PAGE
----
One of the most important things our government did after taking office was to listen to the critics of CETA, both in Canada and in Europe, and to understand some of the legitimate anxieties people had.


    We heard many concerns regarding investment in CETA. We have worked with Canadians, including industry and civil society alike, and with our EU partners to address these concerns to prove that a progressive trade policy, like CETA, is needed and possible in Canada.
    Our government made changes to the mechanism for the resolution of investment disputes. We established a permanent tribunal and appellate tribunal, whose members are selected by Canada and the EU for fixed terms. We also introduced more detailed ethical requirements for members of those tribunals.
    The CETA negotiations provided a great opportunity to innovate, and our government fully seized that opportunity and developed a new and improved approach to investment chapters in Canada's free trade agreements.
    The changes we made to CETA in addressing the important issues voiced by Canadians and EU citizens alike represent a starting point in the development of the government's progressive trade agenda. It is an agenda that is linked to the government's domestic policy, focused on reducing inequality and enhancing our inclusive growth through such things as investment in infrastructure and increasing the child benefit. The idea is to ensure that trade policy makes more meaningful contributions to this overall agenda and that trade is done in a way that Canadians believe works for them.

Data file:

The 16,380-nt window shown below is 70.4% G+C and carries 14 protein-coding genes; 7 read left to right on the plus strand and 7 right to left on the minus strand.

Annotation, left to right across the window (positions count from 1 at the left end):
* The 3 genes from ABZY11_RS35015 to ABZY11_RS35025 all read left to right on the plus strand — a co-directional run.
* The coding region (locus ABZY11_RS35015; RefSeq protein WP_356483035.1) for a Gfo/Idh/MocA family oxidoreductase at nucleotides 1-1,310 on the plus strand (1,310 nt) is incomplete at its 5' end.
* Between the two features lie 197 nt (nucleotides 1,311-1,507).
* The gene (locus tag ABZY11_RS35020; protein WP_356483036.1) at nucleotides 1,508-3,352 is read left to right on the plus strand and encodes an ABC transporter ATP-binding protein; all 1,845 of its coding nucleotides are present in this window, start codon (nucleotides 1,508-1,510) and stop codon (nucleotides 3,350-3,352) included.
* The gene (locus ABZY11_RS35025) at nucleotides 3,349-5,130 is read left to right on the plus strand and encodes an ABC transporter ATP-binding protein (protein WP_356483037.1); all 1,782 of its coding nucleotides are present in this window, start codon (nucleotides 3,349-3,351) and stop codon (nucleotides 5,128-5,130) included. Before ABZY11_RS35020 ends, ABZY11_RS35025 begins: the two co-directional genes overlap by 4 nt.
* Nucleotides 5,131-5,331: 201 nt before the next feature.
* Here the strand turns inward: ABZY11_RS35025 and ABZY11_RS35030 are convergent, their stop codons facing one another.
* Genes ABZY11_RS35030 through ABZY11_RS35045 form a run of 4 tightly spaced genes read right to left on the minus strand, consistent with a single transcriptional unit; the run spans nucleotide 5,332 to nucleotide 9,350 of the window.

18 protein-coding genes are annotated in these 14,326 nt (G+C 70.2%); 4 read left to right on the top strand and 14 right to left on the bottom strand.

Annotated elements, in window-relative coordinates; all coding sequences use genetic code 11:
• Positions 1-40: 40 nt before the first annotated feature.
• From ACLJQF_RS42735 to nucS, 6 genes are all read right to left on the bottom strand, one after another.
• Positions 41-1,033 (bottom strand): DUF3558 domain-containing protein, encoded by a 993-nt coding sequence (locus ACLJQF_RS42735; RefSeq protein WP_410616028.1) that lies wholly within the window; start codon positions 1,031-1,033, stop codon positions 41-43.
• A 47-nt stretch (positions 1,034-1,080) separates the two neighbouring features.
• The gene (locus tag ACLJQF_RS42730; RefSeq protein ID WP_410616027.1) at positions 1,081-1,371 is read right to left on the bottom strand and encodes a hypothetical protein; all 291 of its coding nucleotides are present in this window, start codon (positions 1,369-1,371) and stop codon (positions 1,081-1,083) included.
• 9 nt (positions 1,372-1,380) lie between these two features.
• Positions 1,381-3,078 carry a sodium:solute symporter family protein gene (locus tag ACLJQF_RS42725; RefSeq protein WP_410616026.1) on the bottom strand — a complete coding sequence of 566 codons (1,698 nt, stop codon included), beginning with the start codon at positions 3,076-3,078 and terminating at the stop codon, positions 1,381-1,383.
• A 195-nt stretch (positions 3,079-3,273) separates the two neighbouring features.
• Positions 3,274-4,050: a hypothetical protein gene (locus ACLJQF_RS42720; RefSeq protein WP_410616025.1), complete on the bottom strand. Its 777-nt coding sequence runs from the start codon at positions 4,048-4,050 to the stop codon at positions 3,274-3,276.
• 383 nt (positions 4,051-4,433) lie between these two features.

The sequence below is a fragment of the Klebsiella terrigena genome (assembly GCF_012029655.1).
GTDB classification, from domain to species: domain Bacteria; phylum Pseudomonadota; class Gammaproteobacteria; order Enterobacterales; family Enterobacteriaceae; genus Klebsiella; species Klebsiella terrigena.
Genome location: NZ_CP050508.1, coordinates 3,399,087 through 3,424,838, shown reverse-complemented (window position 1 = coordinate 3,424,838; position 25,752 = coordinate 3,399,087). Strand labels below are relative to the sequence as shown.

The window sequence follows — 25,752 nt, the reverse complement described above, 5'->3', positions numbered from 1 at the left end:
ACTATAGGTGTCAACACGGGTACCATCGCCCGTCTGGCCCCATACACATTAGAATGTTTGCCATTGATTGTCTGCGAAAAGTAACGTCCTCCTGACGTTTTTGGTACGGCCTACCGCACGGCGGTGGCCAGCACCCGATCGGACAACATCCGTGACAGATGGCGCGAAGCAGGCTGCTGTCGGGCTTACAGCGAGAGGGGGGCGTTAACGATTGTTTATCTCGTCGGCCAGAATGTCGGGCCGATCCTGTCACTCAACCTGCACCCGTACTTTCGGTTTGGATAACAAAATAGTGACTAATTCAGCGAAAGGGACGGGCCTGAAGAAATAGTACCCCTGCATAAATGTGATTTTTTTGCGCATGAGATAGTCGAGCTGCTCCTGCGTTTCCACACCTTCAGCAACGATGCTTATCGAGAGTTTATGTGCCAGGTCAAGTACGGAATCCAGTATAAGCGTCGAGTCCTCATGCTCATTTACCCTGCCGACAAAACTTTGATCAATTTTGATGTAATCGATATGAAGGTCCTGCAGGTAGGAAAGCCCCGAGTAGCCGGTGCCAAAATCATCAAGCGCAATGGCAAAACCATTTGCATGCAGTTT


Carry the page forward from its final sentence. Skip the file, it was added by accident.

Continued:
Canada will continue to seek and implement innovative ways to enrich the economic relationship we have with valued partners, with the aim of achieving prosperity for all. However, it is important to our government that we ensure this is done in an inclusive and responsible manner. We are seeing this realized in CETA before our very eyes. This is a great first step.
    Mr. Speaker, the member mentioned innovation and all the good stuff, or maybe the long-term stuff that may or may not be done, but there was nothing on productivity. Could she be specific on the impact this agreement would have on productivity and in putting Canada in a proper competitive position with the other nations we would be trading with?


    Mr. Speaker, my colleague asks a great question. Productivity is at the heart of this agreement. With this agreement, Canada has a lot to benefit from, and so do its businesses. The EU is one of the largest exporters and our second-largest trading partner at the moment.